Partin v. Alabama Power Co.

Annotate this Case

615 So. 2d 616 (1992)



Court of Civil Appeals of Alabama.

October 16, 1992.

Rehearing Denied November 20, 1992.

Certiorari Denied March 26, 1993.

*617 Clifford W. Hardy, Jr., Bessemer, for appellant.

John J. Coleman III and Debra R. Carter of Balch & Bingham, Birmingham, for appellee.

Alabama Supreme Court 1920449.


This is a workmen's compensation case.

Leonard O. Partin was a superintendent of stores for Alabama Power Company (APCo). Partin was provided with a company vehicle, because his employment required that he be available to APCo 24 hours a day. Partin was allowed to use the APCo car for commuting and other limited personal use.

While driving the APCo vehicle in February 1989, Partin was involved in an accident in which he alleges injury. Partin was returned to work in May 1989. His job performance was satisfactory until April 1990, when he began suffering performance problems. At that time, Partin initiated this disability claim, alleging that he suffers from post-concussive syndrome and seeking workmen's compensation benefits. APCo placed him on extended unpaid sick leave in September 1990.

APCo challenged Partin's eligibility for workmen's compensation benefits on two grounds. First, APCo contended that Partin's accident did not arise out of or occur in the course of his employment. Second, APCo argued that the injuries claimed by Partin did not impair his ability to work. The trial court entered a judgment for APCo in September 1991, and Partin appeals.

Although the nature and extent of Partin's injuries were disputed, Partin's only issue on appeal concerns the trial court's ruling that he failed to prove a compensable injury arising out of and in the course of his employment with APCo.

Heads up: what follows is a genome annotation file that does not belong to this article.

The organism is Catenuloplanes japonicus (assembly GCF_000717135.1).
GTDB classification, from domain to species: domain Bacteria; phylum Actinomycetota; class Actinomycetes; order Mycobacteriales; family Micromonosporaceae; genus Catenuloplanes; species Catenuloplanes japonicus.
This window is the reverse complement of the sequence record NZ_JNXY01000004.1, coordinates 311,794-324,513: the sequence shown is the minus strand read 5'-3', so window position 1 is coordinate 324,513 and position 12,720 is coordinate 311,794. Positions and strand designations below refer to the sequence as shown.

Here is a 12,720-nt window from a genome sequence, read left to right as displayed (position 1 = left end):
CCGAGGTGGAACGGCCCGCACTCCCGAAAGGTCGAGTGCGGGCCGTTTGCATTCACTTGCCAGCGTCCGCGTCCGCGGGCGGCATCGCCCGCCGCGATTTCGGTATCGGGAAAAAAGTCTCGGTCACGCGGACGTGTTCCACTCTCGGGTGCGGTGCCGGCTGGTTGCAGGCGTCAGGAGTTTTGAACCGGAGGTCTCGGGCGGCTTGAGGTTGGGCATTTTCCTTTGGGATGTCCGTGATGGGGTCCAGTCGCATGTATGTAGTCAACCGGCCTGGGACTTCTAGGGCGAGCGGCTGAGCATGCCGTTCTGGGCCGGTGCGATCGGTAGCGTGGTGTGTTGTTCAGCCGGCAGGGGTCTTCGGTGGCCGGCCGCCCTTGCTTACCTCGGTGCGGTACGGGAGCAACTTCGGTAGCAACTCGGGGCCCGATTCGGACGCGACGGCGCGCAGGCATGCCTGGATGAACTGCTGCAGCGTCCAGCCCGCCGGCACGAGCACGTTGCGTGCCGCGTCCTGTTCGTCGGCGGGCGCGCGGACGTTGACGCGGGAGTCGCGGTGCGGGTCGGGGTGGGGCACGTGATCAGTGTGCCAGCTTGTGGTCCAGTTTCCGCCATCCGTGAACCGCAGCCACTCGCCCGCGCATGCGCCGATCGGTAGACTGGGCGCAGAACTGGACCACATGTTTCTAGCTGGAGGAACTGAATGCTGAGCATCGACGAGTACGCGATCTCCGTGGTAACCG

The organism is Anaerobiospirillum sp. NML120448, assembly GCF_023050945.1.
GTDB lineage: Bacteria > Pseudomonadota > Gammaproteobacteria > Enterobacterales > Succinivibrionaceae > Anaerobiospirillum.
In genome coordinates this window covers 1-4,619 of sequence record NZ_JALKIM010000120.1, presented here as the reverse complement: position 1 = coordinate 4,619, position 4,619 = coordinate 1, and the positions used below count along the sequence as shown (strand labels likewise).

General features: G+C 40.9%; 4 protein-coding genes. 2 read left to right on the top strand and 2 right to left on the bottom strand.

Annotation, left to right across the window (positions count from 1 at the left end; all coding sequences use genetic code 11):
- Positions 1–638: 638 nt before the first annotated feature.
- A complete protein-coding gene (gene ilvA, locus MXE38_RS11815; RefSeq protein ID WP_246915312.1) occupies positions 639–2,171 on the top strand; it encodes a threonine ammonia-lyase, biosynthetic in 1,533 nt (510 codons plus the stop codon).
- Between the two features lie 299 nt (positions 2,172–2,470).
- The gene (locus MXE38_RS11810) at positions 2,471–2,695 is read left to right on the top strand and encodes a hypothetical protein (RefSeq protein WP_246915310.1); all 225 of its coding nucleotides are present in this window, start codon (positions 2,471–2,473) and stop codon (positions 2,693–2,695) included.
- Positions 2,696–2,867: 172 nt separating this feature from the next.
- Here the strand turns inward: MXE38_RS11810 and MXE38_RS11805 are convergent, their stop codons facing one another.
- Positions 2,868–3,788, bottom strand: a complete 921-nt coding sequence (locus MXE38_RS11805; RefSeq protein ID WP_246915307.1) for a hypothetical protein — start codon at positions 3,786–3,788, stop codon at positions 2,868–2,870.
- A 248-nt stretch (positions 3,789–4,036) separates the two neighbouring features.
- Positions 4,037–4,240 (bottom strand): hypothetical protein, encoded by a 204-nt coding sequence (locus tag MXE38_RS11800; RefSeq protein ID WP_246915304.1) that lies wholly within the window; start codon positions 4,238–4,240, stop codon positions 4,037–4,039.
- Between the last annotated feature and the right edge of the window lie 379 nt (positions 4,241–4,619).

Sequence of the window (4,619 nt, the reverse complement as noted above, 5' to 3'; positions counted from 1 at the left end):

The applicable standard of review in workmen's compensation cases is two-pronged. Initially, we must determine if there is any legal evidence to support the trial court's findings; if such evidence is found, then we decide whether any reasonable view of that evidence supports the trial court's judgment. Ex parte Eastwood Foods, Inc., 575 So. 2d 91 (Ala.1991).

Partin concedes that accidents suffered while the employee is travelling to or from work are generally not considered as arising out of and in the course of the employment. Sun Papers, Inc. v. Jerrell, 411 So. 2d 790 (Ala.Civ.App.1981). Partin asserts, however, that the "dual purpose" doctrine recognizes an exception to this rule:

"It has long been the law in Alabama, for example, that, where an employee during his travel to and from work is engaged in some duty for his employer which is in furtherance of the employer's business, accidents occurring during such travel arise out of and in the course of employment."

Winn-Dixie Stores, Inc. v. Smallwood, 516 So. 2d 716, 718 (Ala.Civ.App.1987).

Partin argues that this dual purpose was served, because he was given the APCo car because his employment required him to be "on call" to APCo, i.e., available to APCo 24 hours a day. Partin contends that APCo benefited by his readiness to respond to emergencies outside of normal working hours.

We find Partin's argument to be unpersuasive. Our Supreme Court recognized:

"There is a difference between being on duty, and being on call. Even though an employee is subject to call, he is not on duty unless it be shown that he has been called and is responding to a duty to his employer in setting out on his trip to the site of his employment."

Union Camp Corp. v. Blackmon, 289 Ala. 635, 640, 270 So. 2d 108, 112 (1972).

The record reveals the following undisputed facts: that Partin was returning *618 home from work on the day in question; that he was "off-duty"; that he detoured to provide his wife transportation home from her workplace; that they were involved in an automobile accident; that Partin was driving the APCo car; that APCo required that Partin be responsible for personal use mileage of the car; that Partin included his commuting mileage as personal use; and that Partin reported such personal use for income tax purposes.

The record clearly shows that Partin was not furthering any business objective of his employer in such personal use of the APCo vehicle. Therefore, the dual purpose doctrine does not apply. The evidence unquestionably supports the trial court's determination that Partin's accident did not arise out of or occur in the course of his employment. Accordingly, the judgment of the trial court is due to be, and it is hereby, affirmed.


ROBERTSON, P.J., and RUSSELL, J., concur.